267581 Private Sidney Shepherd, 1st Bucks Battalion, Oxford and Buckinghamshire Light Infantry, enlisted at Oxford shortly after the appeal against his conscription was rejected by tribunal in May 1916. He was drafted to 1 (Bucks) Battalion OBLI in ‘France and Flanders' with 145 Brigade, 48th Division. It took part in the Somme offensive, July-November 1916. In August 1917, in Flanders, it was ordered to take St Julien, near Langemarck in the opening battles of the ‘Third Ypres' offensive to advance the line to Passchendaele village six miles east. Sidney was one of 920 Other Ranks, led by 25 officers, moving up to the Line in mud and water up to their knees, on disintegrating duckboards. Rain and days of artillery shelling created a quagmire in which neither guns, men nor supplies could be shifted. After 24 hours in the Line they were withdrawn for two days, having lost 2 officers and 67 Other Ranks.
At 4.45 a.m., 16 August they were ordered again into attack. They faced abandoned German blockhouses which quickly became their only cover, flooded and contaminated with sewage and corpses. They could not keep up with the ‘creeping' barrage (100 yards every five minutes) and for the entire day they were exposed to heavy rifle and machine gun fire while being bogged down in mud, shellholes and filthy pillboxes with entrances facing the wrong way. Casualties were severe: 54 killed, 198 wounded, 14 captured and 71 missing, of whom Sidney Shepherd was one. The Battalion was relieved a day later. Sidney's name is on the Tyne Cot Memorial, 5 miles north east of Ypres.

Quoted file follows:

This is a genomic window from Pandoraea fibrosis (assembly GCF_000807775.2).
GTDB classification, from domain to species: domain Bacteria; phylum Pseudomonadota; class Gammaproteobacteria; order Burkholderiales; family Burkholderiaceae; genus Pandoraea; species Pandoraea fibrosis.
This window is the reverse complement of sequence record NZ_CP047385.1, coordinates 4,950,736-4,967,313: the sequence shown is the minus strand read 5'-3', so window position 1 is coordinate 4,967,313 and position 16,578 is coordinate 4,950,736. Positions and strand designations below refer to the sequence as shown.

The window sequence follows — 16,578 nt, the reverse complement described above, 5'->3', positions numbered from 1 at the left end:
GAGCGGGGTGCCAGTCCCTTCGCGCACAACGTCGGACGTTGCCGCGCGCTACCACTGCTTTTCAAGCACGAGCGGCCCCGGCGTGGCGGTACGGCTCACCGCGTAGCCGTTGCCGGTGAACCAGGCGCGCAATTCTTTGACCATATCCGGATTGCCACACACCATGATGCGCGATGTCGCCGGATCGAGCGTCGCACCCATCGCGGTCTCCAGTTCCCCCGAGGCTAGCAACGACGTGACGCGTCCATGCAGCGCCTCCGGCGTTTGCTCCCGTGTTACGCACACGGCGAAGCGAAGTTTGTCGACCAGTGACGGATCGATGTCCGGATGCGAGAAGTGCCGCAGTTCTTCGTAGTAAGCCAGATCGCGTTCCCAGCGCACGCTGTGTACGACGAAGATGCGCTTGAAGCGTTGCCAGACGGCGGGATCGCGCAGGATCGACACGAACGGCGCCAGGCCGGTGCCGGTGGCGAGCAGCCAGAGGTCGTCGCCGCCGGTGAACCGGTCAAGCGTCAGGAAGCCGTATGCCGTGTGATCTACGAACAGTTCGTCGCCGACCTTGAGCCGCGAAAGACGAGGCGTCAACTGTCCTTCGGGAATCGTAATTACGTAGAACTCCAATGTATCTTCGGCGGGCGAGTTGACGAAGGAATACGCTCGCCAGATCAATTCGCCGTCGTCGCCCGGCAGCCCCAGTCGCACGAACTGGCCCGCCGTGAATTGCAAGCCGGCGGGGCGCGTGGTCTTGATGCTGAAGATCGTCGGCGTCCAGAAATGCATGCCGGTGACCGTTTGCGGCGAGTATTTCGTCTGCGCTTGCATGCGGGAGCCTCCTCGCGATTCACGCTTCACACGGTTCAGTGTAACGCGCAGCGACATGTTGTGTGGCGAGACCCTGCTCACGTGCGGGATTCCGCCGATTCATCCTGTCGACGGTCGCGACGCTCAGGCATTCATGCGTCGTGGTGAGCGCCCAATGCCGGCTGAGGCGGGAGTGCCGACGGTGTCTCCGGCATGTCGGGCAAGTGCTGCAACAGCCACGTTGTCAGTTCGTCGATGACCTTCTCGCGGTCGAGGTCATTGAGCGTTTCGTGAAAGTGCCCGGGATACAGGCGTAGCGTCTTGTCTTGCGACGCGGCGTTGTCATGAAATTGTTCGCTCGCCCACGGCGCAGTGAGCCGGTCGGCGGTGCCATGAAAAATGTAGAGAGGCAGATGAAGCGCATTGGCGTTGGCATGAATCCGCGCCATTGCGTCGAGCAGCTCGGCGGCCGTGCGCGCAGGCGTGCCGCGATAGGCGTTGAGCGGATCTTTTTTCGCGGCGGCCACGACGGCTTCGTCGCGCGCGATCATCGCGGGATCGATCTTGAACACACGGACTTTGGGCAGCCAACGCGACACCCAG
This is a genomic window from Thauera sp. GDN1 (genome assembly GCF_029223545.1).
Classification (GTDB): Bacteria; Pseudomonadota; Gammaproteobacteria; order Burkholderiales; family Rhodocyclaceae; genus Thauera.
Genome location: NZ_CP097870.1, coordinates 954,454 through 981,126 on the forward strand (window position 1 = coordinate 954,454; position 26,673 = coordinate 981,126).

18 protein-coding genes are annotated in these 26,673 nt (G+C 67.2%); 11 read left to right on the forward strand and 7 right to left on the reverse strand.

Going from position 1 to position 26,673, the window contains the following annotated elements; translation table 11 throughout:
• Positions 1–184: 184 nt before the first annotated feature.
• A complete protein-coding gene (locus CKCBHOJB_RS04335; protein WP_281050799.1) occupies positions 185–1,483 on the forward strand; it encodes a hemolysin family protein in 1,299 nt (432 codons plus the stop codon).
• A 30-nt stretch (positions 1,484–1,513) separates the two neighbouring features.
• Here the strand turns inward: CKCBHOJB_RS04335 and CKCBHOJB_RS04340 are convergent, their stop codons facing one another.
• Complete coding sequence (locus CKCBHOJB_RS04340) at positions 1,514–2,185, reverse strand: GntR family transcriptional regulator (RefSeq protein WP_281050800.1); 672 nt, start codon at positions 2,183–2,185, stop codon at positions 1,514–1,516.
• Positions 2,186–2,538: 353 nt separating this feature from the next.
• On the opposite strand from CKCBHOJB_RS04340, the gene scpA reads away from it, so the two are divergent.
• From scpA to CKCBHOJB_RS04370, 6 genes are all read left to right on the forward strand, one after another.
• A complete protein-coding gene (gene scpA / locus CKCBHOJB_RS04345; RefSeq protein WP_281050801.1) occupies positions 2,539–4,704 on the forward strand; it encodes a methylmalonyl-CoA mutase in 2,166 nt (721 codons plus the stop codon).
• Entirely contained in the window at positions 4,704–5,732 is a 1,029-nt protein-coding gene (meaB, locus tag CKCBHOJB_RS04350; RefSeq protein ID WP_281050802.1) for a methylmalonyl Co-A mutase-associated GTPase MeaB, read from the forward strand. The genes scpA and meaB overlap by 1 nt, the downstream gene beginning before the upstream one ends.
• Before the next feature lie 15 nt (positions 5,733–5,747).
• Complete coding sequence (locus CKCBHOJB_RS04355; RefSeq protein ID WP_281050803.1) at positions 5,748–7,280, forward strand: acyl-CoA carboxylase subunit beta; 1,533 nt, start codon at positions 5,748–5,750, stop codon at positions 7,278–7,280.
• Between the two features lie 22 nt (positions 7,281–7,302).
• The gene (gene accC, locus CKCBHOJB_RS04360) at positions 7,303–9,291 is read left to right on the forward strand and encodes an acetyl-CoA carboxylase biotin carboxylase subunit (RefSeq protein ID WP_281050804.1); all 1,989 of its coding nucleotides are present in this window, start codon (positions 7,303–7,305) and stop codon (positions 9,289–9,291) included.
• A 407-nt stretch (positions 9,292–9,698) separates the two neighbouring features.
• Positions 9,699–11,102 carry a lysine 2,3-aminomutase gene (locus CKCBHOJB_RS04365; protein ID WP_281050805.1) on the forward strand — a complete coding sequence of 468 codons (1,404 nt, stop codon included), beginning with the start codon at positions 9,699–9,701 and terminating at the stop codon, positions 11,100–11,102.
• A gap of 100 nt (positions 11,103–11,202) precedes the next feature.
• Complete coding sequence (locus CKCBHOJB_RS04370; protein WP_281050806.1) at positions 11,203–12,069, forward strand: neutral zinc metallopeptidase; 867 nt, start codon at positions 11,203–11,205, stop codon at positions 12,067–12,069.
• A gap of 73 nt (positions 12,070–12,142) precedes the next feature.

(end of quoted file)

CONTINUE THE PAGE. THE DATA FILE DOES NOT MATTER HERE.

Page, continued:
He was baptised in Wheatley on 25 June 1878 along with his twin sister Mary Ann. He was the third son of Charles Shepherd, agricultural labourer, and Emily Munt, both born in Wheatley in 1844 and 1846 respectively. In 1891 they were living on Main Road, Shifford near Witney. In 1901 they were on High Street back in Wheatley, and in 1911 Emily is listed as a widow on Kiln Lane. Sidney was an agricultural labourer at the time of the 1901 Census and in 1911 a carter for a farmer. He was a brother to Charles and William Shepherd, both of whom also served, and returned. See also references to him in the Wheatley Tribunal and Wheatley in a World at War chapters.